How should we judge the Irish women’s team?

When the Irish women’s team recent partnership deal with Sky was announced it felt like a full circle moment that echoed back to the tracksuit saga under John Delaney’s tenure. It was especially pertinent seeing as the men’s team are currently without a flagship sponsor, another legacy of the old CEO.

The Sky deal also brings that extra spotlight as the team have got that extra zing of promotion, but it works both ways. Sky will expect this team to go to a World Cup off the back of their sponsorship, and they won’t be the only ones.

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Manager Vera Pauw recently suggested it might be a way to actually improve the team by aggravating the expectancy thrust upon them as well as seeking greater introspection into performance levels. The general public are also starting to take note with greater interest which is well beyond due. With that though comes the double edged sword of the media spotlight.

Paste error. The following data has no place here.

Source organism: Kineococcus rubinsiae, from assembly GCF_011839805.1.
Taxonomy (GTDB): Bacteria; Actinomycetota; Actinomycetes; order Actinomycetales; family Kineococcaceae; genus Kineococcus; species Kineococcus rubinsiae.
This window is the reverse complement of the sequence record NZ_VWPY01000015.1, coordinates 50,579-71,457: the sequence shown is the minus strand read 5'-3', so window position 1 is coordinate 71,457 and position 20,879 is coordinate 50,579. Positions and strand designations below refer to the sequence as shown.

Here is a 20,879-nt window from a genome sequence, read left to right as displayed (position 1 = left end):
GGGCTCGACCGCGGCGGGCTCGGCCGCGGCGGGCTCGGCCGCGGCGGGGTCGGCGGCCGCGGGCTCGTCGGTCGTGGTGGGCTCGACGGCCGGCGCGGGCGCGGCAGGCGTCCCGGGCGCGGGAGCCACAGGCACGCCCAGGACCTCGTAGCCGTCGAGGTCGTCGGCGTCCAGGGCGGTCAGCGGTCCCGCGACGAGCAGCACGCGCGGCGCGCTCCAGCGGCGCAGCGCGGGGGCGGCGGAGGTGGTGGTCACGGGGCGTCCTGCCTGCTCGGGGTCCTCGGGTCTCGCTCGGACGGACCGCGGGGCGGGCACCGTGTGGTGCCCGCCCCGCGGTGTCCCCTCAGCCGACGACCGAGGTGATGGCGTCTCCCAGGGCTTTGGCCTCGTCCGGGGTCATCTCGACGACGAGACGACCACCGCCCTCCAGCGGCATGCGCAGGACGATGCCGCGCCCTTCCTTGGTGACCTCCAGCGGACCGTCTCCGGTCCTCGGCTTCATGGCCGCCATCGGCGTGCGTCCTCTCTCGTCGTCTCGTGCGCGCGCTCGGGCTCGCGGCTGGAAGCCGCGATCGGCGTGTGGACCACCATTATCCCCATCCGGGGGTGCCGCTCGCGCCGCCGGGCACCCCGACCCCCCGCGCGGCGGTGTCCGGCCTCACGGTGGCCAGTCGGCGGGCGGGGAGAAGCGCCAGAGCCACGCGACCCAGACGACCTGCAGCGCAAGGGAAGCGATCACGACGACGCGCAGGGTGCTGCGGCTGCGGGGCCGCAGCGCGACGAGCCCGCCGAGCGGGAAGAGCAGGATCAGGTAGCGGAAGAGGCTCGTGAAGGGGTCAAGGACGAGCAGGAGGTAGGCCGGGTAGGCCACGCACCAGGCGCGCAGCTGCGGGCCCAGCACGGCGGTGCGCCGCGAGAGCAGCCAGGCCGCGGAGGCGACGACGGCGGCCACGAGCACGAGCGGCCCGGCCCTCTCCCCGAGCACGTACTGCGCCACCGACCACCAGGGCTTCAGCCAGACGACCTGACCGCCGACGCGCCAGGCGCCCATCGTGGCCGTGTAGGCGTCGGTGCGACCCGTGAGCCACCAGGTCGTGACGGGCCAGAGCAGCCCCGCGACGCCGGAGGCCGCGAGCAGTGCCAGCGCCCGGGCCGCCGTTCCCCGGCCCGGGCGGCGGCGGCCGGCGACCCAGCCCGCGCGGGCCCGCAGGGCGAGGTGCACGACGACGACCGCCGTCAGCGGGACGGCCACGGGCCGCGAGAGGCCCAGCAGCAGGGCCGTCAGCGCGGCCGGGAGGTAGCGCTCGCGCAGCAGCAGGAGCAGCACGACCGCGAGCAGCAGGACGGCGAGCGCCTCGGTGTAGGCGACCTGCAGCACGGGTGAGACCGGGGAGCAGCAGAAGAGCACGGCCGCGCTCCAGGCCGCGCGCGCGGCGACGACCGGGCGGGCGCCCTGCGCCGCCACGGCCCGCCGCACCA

This will bring us to a World Cup

– Vera Pauw

The game against Sweden provided a barometer for this Ireland team. While it has become pastiche to describe the Irish national team as physical, passionate and disciplined, they were, and it annoyed the hell out of the Swedes who left with bruises and burst lips. That’s not to say Ireland lacked guile or creativity, Katie McCabe, Denise O’Sullivan and Heather Payne all had their moments in what was a suffocating game for the attackers.

The team ethos though is not to be underestimated and against the other group teams will look to press and set up more aggressively in attack like they did against Australia, Sweden however had to be respected, as we saw on a few occasions when Courtney Brosnan was tested in goal.